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The State of Television Around Here

By Dennis E. Powell | Sep 14, 2022 at 9:45 AM

It was expensive as mute buttons go. That seems clear to me, but anyone else might need a little explanation. For the last number of years I have had in my bedroom what was the cheapest little flat-screen television that WalMart had to offer in about 2015, so it wasn’t much good seven years ago and today no one would purchase even a telephone with its low video specifications and lack of inputs.

How to Go on Vacation Without Going

By Timothy R. Butler | Sep 07, 2022 at 11:11 PM

Everyone loves to show off some photos of their latest trip or family party. So, here I’ll share some to start off this week’s column. Never mind if you would rather not see my family’s party or my vacation — these aren’t those anyway. I’ve been under-the-weather and keeping my distance from folks. Here’s another secret though: they aren’t anybody’s.

This One Was a Real Celebration

By Dennis E. Powell | May 04, 2022 at 2:37 PM

It started before the pandemic, but the pandemic let it take root and become the norm. We don’t often have funerals any more, at least not religious services in which we mourn the departed and beg God to welcome our dead friend or relative into the splendor of eternal Heavenly life. Instead, the obituary now frequently ends with “A celebration of life will take place at a later date.”

It's Time for Smart Homeowners

By Dennis E. Powell | Apr 27, 2022 at 10:40 PM

Science fiction literature is full of situations where electronic devices become self aware and begin making their own decisions. Some of us, I suppose, have come to think that it’s ultimately inevitable.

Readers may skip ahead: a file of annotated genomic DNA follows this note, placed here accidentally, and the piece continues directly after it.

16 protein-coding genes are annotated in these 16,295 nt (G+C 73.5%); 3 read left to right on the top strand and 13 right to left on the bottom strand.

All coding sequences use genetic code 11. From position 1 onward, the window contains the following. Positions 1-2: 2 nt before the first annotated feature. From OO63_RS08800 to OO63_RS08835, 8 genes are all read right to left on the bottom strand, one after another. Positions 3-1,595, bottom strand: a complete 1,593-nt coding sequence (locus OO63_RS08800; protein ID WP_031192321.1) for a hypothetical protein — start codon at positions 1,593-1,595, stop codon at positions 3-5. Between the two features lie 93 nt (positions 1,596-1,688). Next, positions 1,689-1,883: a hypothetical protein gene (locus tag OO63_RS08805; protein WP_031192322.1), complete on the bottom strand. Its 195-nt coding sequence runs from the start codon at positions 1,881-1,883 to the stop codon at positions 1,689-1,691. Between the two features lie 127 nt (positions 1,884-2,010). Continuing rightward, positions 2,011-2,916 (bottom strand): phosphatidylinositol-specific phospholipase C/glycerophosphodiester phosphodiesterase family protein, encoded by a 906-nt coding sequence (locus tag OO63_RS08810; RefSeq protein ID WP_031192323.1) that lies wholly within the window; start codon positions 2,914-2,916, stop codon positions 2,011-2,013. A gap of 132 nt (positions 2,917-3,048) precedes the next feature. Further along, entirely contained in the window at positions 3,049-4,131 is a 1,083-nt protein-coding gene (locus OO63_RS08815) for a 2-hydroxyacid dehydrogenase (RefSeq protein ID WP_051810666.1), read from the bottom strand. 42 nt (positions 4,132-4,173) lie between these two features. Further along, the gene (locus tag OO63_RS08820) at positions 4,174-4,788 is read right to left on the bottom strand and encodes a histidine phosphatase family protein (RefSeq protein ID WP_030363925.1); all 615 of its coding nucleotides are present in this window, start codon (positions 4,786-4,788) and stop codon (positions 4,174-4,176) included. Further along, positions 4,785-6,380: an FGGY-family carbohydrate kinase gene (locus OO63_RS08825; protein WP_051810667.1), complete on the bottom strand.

Linux, Signal, Proton, and Security

By Dennis E. Powell | Apr 20, 2022 at 10:00 PM

Just now, as is the case each morning, I opened a terminal window on my computer’s desktop and typed a command: “apt update”. The window filled with characters as each of several online “repositories” was checked. Soon I was given a list of the software packages, including the operating system itself, that had security updates and bug fixes available. There being some, I then typed “apt upgrade” and a minute or two later those fixes had been downloaded and installed.

Shining a Light into the Mysteries of 2022 Apple Products

By D. Griffin Jones | Dec 23, 2021 at 1:18 PM

New OFB contributor D. Griffin Jones peers into 2022 and offers a roundup of everything Apple is expected to release in the upcoming year.

The Missed Third Act of the Apple Touch Bar

By Timothy R. Butler | Oct 29, 2021 at 9:38 PM

I’m a bit of a contrarian on a lot of things, but usually I understand the opposing majority. With the critics of the Apple Touch Bar, though, I am stumped. While the new 14” and 16” MacBook Pros portend an exciting new era for Apple users, I mourn the little keyboard touch screen it comes at the cost of. It didn’t need to die.

The Year When the Cheapest Mac was the Best

Apple's M1 Ushered in High End Performance for Average Users

By Timothy R. Butler | Oct 20, 2021 at 1:15 PM

Since its introduction, no one has ever mistaken the Macintosh as the cheap option for computers. Nor would anyone who watched Apple’s launch of its insanely fast M1 Pro and Max chips on Monday argue that the new MacBook Pros are cheap. However, when the dust settles, the previous reigning top Apple Chip — the M1 — will still be the one that created a year when the cheapest Mac was the best Mac and one of the best computers, period.

Time for a Digital Declaration of Independence

By Dennis E. Powell | Oct 13, 2021 at 11:50 AM

Facebook was down for several hours last week. Wise people considered the incident “a good start.” This came after testimony before a Congressional committee in which Facebook was shown to be engaged in the promotion of things harmful to children in order to make a buck.

The Way to Survive Frustrating Tech Failures (and What that Says About Masks)

By Timothy R. Butler | Sep 15, 2021 at 12:32 PM

I told my friend Dennis E. Powell that I’m starting to believe in Skynet. Over the last week, virtually everything that could go wrong with the technology I depend on for work has gone wrong, as if it has actively turned against me. Having spent a fair number of years wrangling information technology, one thing has always provided a path to survival in those times: redundancy. Redundancy masks problems in the best of ways, much like the physical masks that are such a lightning rod in our culture today.

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